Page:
Category Archives: Politics

Never Trust a Mob

“We dare not encourage the mob very much.  It goes mad too quickly…And it is better for tyrants to wrong them a hundred times than for the mob to treat the tyrant unjustly but once.  If injustice is to be … Continue reading

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Playing the Tyrant

“The nobles had played the tyrant often enough in the past; but now the proletariat was on top and showed itself as arrogant as they had been.” Sallust, Chap. 5 in The Jugurthine War, trans. S. A. Handford (London: Penguin, 1963), … Continue reading

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Exchanging Tyrants

“This is clear at once to the dullest-witted man in Rome that, so far from having escaped from tyranny, they had only exchanged one tyrant for another.  As for the elder Marius, he had always had a savage character, and … Continue reading

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Principles over Passions

“To criticize a particular subject…a man must have been trained in that subject: to be a good critic generally, he must have had an all-round education.  Hence the young are not fit to be students of Political Science.  For they … Continue reading

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The Show Must Go On

“Finally, make sure that your entire campaign is full of pomp, glamorous, eye-catching, and popular, that it has the maximum visibility and prestige.  Also, be sure if at all possible that your competitors acquire a bad reputation for vice, or … Continue reading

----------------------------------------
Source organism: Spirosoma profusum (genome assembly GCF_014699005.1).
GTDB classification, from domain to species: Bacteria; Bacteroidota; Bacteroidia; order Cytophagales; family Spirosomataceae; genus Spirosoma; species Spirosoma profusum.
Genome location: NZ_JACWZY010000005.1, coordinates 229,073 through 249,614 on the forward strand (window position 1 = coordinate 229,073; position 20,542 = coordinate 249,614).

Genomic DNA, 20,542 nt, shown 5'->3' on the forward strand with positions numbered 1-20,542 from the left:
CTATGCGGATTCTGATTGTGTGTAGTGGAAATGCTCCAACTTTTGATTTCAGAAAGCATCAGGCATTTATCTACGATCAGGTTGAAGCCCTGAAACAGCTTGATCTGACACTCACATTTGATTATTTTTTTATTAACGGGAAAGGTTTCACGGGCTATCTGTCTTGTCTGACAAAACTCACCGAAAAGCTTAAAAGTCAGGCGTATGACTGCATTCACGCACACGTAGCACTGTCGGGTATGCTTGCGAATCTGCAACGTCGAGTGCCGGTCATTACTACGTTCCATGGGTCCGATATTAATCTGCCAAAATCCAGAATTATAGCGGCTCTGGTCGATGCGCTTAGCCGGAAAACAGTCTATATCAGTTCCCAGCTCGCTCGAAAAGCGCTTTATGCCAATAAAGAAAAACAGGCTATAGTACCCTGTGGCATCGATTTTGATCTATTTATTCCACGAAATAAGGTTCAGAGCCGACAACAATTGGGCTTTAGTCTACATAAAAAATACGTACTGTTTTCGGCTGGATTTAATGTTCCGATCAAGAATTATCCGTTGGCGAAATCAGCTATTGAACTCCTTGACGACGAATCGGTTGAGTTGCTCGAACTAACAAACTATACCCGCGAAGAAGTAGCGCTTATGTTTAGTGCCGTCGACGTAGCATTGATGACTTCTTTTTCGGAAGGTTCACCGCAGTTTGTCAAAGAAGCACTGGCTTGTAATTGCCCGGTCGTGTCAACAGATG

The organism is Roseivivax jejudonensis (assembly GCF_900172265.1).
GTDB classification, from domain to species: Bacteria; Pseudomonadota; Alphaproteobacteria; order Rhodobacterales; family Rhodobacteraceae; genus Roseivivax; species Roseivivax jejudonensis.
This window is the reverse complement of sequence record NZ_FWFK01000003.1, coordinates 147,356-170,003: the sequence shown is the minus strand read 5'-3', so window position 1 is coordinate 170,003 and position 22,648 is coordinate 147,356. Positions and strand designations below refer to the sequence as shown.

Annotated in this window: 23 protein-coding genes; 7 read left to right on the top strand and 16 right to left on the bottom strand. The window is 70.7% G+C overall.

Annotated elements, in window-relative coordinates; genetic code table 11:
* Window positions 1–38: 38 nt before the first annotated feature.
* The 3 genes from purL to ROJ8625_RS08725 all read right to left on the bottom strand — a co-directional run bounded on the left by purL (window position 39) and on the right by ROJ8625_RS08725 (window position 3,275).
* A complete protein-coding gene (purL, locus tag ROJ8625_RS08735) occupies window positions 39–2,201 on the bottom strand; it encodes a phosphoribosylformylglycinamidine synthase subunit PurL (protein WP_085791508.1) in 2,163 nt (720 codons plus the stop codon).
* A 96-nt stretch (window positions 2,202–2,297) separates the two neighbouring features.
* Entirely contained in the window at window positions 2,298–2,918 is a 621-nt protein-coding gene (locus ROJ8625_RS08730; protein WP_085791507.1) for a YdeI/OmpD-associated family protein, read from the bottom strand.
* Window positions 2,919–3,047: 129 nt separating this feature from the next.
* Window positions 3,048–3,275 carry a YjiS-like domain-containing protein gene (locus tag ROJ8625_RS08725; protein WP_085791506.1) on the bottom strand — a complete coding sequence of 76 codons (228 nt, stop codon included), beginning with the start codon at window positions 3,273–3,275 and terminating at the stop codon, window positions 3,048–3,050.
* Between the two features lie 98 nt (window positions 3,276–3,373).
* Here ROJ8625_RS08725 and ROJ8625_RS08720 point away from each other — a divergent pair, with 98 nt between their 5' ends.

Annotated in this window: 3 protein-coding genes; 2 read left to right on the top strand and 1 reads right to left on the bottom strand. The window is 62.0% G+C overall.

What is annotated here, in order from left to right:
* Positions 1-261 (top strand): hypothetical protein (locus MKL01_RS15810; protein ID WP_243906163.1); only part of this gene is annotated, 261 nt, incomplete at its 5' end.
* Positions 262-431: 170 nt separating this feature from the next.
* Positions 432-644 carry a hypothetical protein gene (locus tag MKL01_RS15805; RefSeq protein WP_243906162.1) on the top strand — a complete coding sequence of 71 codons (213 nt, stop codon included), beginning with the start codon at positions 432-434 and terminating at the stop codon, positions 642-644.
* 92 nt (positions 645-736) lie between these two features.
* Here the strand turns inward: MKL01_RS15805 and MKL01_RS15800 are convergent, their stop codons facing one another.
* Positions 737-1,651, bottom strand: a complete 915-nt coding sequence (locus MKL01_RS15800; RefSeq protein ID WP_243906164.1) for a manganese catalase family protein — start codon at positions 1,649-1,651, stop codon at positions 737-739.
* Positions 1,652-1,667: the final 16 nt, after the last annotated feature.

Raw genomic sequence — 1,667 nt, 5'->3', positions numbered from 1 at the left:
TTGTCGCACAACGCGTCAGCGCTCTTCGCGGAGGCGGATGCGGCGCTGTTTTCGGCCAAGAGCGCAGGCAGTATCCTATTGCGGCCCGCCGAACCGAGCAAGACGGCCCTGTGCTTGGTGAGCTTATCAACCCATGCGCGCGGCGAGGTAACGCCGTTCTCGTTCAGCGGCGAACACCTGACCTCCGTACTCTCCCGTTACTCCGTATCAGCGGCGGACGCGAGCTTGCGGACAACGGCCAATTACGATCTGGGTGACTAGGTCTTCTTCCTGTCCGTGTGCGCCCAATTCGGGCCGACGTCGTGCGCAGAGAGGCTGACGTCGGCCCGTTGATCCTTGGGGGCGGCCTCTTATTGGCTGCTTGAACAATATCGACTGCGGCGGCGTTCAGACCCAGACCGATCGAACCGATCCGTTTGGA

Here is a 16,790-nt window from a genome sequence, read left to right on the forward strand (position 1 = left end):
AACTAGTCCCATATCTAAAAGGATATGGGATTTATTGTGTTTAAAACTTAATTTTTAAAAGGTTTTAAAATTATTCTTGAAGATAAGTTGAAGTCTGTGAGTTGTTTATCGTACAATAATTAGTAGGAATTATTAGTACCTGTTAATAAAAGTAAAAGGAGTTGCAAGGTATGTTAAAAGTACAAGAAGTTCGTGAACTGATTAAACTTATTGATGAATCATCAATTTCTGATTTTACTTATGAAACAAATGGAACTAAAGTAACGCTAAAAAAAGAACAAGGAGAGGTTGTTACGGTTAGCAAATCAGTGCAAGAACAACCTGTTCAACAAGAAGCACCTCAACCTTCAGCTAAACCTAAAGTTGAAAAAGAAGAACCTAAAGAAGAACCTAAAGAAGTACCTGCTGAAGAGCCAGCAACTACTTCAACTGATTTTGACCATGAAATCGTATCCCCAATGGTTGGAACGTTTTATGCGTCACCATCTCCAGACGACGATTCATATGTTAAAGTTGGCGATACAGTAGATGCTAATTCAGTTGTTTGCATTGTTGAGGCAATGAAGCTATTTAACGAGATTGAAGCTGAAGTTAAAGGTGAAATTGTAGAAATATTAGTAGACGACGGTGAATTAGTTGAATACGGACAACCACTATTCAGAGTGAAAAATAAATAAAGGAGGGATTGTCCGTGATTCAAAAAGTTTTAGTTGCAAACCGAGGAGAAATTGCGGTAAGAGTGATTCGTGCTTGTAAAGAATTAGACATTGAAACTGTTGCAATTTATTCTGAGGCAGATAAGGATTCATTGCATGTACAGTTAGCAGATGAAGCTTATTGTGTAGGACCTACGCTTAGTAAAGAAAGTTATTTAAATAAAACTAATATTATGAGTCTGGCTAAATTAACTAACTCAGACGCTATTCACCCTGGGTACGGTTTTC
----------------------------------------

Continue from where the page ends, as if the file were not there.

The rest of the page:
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He Scatters the Peoples Who Delight in War

“It is not right to start a war just because some silly lord has gotten the idea into his head. At the very outset I want to say that whoever starts a war is in the wrong.  And it is … Continue reading

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Sallust on the Danger of Using Force

“Of these various paths to fame, it seems to me that the holding of civil and military posts, and indeed all political activities, are in these days the least desirable.  For the deserving do not obtain the honours of office; … Continue reading

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The Power to Tax is the Power to Control

“This power, exercised without limitation, will introduce itself into every corner of the city, and country.—It will wait upon the ladies at their toilett [sic], and will not leave them in any of their domestic concerns; it will accompany them … Continue reading

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Erasmus on the Folly of Political Leaders

“Show me a man such as princes commonly are: a man ignorant of the laws: an enemy of the public: intent upon private gain; taken to pleasure; against knowledge, liberty, and truth; never occupied with the safety of the state; … Continue reading

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The Remedy of Human Infirmity

“Although pleasurable in many ways, the pursuit of letters is especially fruitful because it excludes all annoyances stemming from differences of times and place, it draws friends into each other’s presence, and it abolishes the situation in which things worth … Continue reading

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